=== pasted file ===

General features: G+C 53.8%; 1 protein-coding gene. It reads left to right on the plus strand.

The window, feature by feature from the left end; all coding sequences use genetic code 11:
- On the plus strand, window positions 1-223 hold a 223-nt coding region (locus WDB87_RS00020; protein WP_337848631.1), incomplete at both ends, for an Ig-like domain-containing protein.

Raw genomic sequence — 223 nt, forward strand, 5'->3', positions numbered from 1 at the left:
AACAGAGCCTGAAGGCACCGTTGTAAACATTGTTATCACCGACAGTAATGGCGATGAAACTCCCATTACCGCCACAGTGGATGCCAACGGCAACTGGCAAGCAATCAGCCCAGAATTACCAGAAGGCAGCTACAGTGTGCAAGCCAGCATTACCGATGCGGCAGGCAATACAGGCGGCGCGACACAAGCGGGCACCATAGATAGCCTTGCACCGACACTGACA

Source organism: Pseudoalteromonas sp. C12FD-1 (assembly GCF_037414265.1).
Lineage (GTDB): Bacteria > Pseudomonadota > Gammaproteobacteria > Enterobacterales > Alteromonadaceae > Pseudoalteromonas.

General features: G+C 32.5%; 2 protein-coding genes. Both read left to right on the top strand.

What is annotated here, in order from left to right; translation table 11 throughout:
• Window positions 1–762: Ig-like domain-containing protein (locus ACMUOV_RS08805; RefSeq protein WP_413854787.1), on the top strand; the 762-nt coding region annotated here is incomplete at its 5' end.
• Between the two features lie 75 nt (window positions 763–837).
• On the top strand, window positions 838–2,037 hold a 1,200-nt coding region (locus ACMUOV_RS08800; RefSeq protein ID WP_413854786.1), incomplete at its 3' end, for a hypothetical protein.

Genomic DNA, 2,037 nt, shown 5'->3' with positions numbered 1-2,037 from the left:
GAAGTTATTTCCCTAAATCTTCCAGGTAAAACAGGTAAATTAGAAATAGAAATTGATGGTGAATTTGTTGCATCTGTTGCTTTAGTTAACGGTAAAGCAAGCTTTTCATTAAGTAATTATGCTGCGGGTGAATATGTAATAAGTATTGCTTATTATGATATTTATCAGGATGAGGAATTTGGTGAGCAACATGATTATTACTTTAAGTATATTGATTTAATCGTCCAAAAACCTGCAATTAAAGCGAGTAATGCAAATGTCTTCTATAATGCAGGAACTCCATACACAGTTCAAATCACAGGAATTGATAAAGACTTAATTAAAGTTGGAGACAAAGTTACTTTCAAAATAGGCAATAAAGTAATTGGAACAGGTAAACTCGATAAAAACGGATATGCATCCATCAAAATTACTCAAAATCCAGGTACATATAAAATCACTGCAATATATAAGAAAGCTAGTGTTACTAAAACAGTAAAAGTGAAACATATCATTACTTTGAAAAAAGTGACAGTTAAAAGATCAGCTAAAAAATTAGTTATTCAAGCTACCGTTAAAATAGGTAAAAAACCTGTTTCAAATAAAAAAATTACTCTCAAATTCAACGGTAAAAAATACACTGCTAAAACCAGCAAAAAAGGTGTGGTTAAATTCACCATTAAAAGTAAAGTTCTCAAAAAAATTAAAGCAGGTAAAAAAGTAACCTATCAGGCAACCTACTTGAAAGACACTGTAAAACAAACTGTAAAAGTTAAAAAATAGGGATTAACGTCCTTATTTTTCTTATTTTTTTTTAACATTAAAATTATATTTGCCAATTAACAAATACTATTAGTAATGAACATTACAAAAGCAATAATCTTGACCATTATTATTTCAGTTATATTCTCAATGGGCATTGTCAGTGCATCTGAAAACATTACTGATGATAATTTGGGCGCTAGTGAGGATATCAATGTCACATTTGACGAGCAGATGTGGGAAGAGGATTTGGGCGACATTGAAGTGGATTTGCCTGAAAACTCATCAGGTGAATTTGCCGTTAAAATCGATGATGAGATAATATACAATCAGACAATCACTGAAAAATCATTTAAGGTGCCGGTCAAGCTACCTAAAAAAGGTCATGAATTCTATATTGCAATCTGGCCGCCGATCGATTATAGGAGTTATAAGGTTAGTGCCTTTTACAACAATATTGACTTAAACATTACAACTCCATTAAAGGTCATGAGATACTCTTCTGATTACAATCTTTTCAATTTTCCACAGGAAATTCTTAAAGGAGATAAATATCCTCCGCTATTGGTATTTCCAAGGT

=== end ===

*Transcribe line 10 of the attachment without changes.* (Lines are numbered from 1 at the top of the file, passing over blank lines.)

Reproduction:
• Window positions 1–762: Ig-like domain-containing protein (locus ACMUOV_RS08805; RefSeq protein WP_413854787.1), on the top strand; the 762-nt coding region annotated here is incomplete at its 5' end.